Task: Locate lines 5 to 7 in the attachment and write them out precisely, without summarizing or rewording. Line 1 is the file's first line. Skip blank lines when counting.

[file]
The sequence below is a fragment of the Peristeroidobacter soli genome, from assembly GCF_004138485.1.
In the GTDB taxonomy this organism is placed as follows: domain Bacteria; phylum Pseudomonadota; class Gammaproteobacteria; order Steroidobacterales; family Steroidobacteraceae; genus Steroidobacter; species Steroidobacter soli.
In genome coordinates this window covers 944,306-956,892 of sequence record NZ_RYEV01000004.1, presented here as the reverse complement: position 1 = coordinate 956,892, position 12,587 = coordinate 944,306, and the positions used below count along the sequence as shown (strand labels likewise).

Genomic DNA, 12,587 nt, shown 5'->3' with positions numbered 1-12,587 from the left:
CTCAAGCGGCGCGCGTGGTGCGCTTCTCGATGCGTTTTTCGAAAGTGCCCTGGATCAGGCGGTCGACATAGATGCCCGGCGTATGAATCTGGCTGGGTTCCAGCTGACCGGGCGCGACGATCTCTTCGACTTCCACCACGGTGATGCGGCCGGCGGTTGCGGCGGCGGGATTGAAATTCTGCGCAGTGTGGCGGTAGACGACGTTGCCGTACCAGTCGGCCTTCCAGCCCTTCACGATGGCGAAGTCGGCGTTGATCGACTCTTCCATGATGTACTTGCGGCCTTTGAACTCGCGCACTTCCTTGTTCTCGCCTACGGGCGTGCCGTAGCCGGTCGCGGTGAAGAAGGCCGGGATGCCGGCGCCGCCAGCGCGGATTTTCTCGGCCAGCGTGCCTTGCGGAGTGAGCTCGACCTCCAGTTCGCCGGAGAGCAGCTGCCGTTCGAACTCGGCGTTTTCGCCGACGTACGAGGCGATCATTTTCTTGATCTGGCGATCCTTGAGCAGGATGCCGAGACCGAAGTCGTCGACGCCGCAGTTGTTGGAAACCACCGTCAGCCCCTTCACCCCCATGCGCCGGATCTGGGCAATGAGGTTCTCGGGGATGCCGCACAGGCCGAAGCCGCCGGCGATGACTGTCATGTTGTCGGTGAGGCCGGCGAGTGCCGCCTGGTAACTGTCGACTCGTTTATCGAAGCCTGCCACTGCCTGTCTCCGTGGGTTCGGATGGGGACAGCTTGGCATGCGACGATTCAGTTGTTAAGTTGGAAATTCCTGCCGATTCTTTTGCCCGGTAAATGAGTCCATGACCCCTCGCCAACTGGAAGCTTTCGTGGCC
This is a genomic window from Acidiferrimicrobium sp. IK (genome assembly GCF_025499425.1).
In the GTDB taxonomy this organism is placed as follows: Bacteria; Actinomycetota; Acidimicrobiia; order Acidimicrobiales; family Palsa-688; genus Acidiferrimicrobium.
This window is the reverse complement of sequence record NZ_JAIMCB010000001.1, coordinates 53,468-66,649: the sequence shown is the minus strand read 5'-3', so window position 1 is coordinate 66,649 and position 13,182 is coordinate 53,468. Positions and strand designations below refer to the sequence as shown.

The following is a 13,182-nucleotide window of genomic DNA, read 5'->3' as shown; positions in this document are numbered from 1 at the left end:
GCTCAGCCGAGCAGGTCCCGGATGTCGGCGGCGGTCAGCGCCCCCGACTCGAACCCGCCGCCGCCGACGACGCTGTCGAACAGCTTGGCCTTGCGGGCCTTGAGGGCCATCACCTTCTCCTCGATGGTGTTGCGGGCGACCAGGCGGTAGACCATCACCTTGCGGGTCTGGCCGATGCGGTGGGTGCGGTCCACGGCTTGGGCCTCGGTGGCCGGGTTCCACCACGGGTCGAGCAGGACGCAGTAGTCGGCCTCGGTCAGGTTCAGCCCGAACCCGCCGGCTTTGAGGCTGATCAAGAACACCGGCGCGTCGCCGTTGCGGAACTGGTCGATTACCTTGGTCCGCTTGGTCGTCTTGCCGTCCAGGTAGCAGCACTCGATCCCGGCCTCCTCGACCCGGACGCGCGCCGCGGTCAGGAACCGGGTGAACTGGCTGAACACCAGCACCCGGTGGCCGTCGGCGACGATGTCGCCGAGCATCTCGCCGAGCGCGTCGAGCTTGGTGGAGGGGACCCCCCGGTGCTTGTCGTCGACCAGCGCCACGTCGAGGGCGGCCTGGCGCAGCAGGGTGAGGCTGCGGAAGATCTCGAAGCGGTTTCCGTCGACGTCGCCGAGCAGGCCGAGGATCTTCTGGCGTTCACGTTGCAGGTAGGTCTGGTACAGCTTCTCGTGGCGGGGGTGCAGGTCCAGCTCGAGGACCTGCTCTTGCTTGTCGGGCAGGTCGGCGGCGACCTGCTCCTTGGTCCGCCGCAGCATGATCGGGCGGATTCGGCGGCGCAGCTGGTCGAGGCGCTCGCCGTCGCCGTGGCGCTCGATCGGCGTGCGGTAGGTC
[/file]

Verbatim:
CTCAAGCGGCGCGCGTGGTGCGCTTCTCGATGCGTTTTTCGAAAGTGCCCTGGATCAGGCGGTCGACATAGATGCCCGGCGTATGAATCTGGCTGGGTTCCAGCTGACCGGGCGCGACGATCTCTTCGACTTCCACCACGGTGATGCGGCCGGCGGTTGCGGCGGCGGGATTGAAATTCTGCGCAGTGTGGCGGTAGACGACGTTGCCGTACCAGTCGGCCTTCCAGCCCTTCACGATGGCGAAGTCGGCGTTGATCGACTCTTCCATGATGTACTTGCGGCCTTTGAACTCGCGCACTTCCTTGTTCTCGCCTACGGGCGTGCCGTAGCCGGTCGCGGTGAAGAAGGCCGGGATGCCGGCGCCGCCAGCGCGGATTTTCTCGGCCAGCGTGCCTTGCGGAGTGAGCTCGACCTCCAGTTCGCCGGAGAGCAGCTGCCGTTCGAACTCGGCGTTTTCGCCGACGTACGAGGCGATCATTTTCTTGATCTGGCGATCCTTGAGCAGGATGCCGAGACCGAAGTCGTCGACGCCGCAGTTGTTGGAAACCACCGTCAGCCCCTTCACCCCCATGCGCCGGATCTGGGCAATGAGGTTCTCGGGGATGCCGCACAGGCCGAAGCCGCCGGCGATGACTGTCATGTTGTCGGTGAGGCCGGCGAGTGCCGCCTGGTAACTGTCGACTCGTTTATCGAAGCCTGCCACTGCCTGTCTCCGTGGGTTCGGATGGGGACAGCTTGGCATGCGACGATTCAGTTGTTAAGTTGGAAATTCCTGCCGATTCTTTTGCCCGGTAAATGAGTCCATGACCCCTCGCCAACTGGAAGCTTTCGTGGCC
This is a genomic window from Acidiferrimicrobium sp. IK (genome assembly GCF_025499425.1).
In the GTDB taxonomy this organism is placed as follows: Bacteria; Actinomycetota; Acidimicrobiia; order Acidimicrobiales; family Palsa-688; genus Acidiferrimicrobium.